How we argue about what happens next matters
© Aaron Schwartz

Our democracy is an argument for itself. Our system is the result of a debate about a set of ideas about how to structure political debate. That we talk to each other, and how we talk to each other, is central to the American experiment. Which is why former senior advisor to Presidents Reagan and Bush, Peter Wehner wrote that “Democracy requires that we honor the culture of words.”

Because we have built political structures that work reasonably well most of the time, we can usually ignore those structures and let politics happen through them. It can be easy to forget that those structures do not exist outside our descriptions of them. Our political process is not a mineral vein that early colonists stumbled over. Our democracy did not exist before people invented it. Without care, that invention vanishes. A river does not notice if you swim in it or ignore it – the river was there before you showed up, and it will probably be there when you leave. Democracy on the other hand only exists as well as, and as long as we, practice it and protect it.

To say that the United States is in a perilous political moment is an understatement. The allegations about the president’s dealings with Ukraine are about whether or not the person entrusted to lead our nation tried to get a foreign government to undermine our political process. The potential crime is against our democracy.

What the nation does next in this moment matters a great deal. Given the centrality of language to our democracy, how we talk about this moment matters a great deal as well. Everyone who discusses the allegations against the president has a responsibility to do so in ways that do not undermine, and ideally that strengthen, the system of ideas on which our democracy relies.

Those weighing in on the inquiry should premise their arguments on what is best for our political system. The question before the American people is not which political party or candidate has the best ideas about health care or taxes. The question is how to best secure and strengthen a system in which debates about health care and taxes can take place.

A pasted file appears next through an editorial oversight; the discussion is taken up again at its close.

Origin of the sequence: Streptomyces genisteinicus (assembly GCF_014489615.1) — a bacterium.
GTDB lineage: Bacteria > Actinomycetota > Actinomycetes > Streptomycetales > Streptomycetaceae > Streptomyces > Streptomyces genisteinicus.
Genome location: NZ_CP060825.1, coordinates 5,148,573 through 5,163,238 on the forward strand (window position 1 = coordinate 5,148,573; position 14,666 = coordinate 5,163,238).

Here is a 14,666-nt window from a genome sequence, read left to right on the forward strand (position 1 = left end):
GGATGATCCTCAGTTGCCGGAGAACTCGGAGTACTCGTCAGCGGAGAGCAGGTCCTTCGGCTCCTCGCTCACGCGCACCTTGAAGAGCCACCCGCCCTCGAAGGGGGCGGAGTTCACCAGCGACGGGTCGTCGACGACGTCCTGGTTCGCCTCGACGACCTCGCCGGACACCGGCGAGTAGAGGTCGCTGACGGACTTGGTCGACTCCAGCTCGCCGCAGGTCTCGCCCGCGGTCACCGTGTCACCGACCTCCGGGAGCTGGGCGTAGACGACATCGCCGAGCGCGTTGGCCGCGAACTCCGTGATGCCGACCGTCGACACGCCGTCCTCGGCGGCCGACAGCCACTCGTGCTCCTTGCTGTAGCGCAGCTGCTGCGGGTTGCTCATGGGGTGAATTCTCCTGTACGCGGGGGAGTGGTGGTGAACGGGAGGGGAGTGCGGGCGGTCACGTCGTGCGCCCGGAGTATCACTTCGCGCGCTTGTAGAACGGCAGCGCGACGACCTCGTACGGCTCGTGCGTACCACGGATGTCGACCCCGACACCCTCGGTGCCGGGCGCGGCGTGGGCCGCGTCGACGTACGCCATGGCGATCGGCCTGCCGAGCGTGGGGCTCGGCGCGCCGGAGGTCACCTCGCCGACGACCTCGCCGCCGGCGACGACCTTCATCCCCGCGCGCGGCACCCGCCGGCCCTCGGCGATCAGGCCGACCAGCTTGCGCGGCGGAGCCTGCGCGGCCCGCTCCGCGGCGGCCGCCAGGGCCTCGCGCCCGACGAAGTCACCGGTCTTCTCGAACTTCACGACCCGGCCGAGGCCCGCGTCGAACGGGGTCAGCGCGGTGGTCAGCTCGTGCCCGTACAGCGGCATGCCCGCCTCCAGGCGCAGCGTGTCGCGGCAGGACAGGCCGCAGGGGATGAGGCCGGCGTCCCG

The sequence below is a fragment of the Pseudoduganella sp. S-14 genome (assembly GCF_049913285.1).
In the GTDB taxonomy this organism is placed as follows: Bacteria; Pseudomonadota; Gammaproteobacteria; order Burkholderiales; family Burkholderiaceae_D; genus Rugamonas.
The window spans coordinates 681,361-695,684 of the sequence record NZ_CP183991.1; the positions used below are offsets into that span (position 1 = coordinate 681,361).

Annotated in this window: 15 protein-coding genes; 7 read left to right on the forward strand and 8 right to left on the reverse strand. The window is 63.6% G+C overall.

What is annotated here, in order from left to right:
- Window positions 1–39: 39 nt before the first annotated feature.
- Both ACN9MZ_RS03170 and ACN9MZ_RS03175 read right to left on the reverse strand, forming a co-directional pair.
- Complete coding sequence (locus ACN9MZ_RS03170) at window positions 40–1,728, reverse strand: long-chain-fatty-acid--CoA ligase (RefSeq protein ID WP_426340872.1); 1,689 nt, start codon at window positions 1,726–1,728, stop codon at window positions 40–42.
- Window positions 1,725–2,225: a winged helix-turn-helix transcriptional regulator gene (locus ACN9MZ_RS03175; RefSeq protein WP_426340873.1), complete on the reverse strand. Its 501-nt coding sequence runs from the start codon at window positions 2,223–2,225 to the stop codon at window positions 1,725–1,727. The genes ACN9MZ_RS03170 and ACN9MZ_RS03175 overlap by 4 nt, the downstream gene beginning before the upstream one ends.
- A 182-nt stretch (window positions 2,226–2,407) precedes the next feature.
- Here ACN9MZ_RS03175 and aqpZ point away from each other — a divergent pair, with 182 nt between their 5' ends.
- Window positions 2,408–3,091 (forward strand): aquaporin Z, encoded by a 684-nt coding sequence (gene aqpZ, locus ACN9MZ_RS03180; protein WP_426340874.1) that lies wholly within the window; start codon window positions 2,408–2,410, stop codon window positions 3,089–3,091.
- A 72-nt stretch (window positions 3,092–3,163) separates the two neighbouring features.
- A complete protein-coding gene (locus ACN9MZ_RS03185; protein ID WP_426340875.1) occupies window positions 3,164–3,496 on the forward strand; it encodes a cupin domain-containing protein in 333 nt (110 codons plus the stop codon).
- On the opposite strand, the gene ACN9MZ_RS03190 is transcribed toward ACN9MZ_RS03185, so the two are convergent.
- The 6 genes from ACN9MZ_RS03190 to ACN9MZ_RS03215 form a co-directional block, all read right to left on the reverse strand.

In this light, attacks on democratic institutions make a terrible situation worse. Accusing the press, Congress, the courts, or any other broad group on which our country relies are unethical. Arguments that work from the premise that our institutions are sound but that some in those institutions are behaving badly are welcome. Such arguments lay praise or blame where it is deserved, and strengthen democratic institutions by calling out those who would weaken them.

Similarly, arguments that the press can do better, or that individual reporters are biased or sloppy can be ethical (if the arguments are true and accurate). Arguments that the whole of the American media system is the enemy or collectively “fake” are unethical. Our democracy relies on a robust, if sometimes frustrating, media. As such we should all always expect the best of those who work in media – arguments the media can do better serve to strengthen the institution by highlighting its importance even as they call out individuals who can do better.

Our democracy is the result of arguments about ideas. We continue to grow and thrive because we take those ideas seriously. We should take how we argue about those ideas seriously as well.

Peter Loge is the Director of the Project on Ethics in Political Communication and an Associate Professor in the School of Media and Public Affairs at The George Washington University. Over a 25+ year career in Washington he has served in senior staff positions in Congress, the Obama administration, and in a range of organizations.